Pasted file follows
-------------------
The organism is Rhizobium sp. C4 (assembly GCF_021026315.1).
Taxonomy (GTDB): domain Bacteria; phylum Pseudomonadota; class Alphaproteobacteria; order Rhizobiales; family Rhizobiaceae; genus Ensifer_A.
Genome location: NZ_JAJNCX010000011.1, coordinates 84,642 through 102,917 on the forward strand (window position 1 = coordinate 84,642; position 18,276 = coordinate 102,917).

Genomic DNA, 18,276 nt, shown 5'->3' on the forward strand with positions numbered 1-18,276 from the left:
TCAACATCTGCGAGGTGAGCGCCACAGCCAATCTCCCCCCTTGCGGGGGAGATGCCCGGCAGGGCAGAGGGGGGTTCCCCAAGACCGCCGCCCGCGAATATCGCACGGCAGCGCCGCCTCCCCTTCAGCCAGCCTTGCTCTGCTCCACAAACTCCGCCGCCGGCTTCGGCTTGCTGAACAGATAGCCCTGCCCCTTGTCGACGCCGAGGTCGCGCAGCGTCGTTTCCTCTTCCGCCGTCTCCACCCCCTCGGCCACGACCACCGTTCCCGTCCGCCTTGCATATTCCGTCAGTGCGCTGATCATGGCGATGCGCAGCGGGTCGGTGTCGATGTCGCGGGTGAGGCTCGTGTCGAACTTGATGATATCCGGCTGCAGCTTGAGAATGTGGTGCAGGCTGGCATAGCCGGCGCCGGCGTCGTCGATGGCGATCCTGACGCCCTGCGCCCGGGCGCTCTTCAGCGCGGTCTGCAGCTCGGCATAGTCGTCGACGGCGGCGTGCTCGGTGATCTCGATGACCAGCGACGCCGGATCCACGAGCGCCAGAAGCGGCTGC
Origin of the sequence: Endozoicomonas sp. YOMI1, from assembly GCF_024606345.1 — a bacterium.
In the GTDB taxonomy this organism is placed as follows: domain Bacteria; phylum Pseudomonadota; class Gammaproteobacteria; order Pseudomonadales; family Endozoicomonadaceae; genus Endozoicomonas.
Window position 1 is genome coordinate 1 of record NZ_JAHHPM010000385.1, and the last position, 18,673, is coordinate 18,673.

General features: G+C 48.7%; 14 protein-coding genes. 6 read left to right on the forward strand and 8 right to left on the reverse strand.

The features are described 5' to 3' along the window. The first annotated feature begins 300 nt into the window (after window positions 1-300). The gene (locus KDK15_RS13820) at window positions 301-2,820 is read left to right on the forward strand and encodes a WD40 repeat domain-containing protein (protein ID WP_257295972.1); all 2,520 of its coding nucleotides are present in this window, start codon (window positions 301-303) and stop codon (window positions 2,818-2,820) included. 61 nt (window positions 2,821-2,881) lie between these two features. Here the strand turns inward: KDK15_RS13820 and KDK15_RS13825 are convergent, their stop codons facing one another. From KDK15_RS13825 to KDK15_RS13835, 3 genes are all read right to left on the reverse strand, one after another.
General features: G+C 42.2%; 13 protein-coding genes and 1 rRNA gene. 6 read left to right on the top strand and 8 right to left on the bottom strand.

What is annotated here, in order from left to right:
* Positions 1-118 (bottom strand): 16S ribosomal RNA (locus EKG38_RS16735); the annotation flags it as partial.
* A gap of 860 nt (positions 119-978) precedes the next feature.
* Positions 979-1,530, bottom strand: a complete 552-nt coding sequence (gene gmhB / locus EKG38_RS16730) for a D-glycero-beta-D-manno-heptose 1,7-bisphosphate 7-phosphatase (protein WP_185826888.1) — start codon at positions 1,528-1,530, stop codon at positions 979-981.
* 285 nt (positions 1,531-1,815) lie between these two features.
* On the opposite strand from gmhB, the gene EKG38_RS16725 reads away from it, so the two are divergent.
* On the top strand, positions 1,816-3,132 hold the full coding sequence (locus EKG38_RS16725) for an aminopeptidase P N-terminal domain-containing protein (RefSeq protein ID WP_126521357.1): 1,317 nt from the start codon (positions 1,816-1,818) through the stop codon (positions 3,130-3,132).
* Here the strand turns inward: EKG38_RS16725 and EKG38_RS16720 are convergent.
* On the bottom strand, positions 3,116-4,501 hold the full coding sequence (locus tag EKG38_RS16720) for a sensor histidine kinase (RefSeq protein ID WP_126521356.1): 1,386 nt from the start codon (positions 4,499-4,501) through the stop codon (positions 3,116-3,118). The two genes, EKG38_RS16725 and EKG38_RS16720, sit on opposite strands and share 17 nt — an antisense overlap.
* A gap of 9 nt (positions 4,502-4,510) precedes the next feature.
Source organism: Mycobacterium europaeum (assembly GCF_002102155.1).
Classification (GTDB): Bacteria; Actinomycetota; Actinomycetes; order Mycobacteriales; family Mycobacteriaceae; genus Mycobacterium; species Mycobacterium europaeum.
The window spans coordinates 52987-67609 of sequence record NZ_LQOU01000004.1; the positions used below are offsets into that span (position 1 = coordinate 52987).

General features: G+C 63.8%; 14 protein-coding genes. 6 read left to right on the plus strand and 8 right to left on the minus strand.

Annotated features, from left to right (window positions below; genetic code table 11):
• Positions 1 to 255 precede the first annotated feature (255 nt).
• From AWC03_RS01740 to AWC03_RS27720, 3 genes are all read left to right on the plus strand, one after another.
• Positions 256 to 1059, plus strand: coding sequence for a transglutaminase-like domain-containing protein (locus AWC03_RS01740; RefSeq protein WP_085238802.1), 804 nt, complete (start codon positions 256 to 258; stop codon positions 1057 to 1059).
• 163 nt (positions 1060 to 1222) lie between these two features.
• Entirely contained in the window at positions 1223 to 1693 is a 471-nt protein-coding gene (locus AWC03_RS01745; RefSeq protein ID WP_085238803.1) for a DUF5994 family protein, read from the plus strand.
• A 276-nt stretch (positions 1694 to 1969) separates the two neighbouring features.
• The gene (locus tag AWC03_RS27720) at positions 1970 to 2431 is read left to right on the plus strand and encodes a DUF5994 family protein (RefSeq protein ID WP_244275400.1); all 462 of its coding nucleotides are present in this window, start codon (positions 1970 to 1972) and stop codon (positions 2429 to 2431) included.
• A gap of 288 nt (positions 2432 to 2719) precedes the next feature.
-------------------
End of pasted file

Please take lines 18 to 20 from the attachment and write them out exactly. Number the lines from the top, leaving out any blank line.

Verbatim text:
* On the top strand, positions 1,816-3,132 hold the full coding sequence (locus EKG38_RS16725) for an aminopeptidase P N-terminal domain-containing protein (RefSeq protein ID WP_126521357.1): 1,317 nt from the start codon (positions 1,816-1,818) through the stop codon (positions 3,130-3,132).
* Here the strand turns inward: EKG38_RS16725 and EKG38_RS16720 are convergent.
* On the bottom strand, positions 3,116-4,501 hold the full coding sequence (locus tag EKG38_RS16720) for a sensor histidine kinase (RefSeq protein ID WP_126521356.1): 1,386 nt from the start codon (positions 4,499-4,501) through the stop codon (positions 3,116-3,118). The two genes, EKG38_RS16725 and EKG38_RS16720, sit on opposite strands and share 17 nt — an antisense overlap.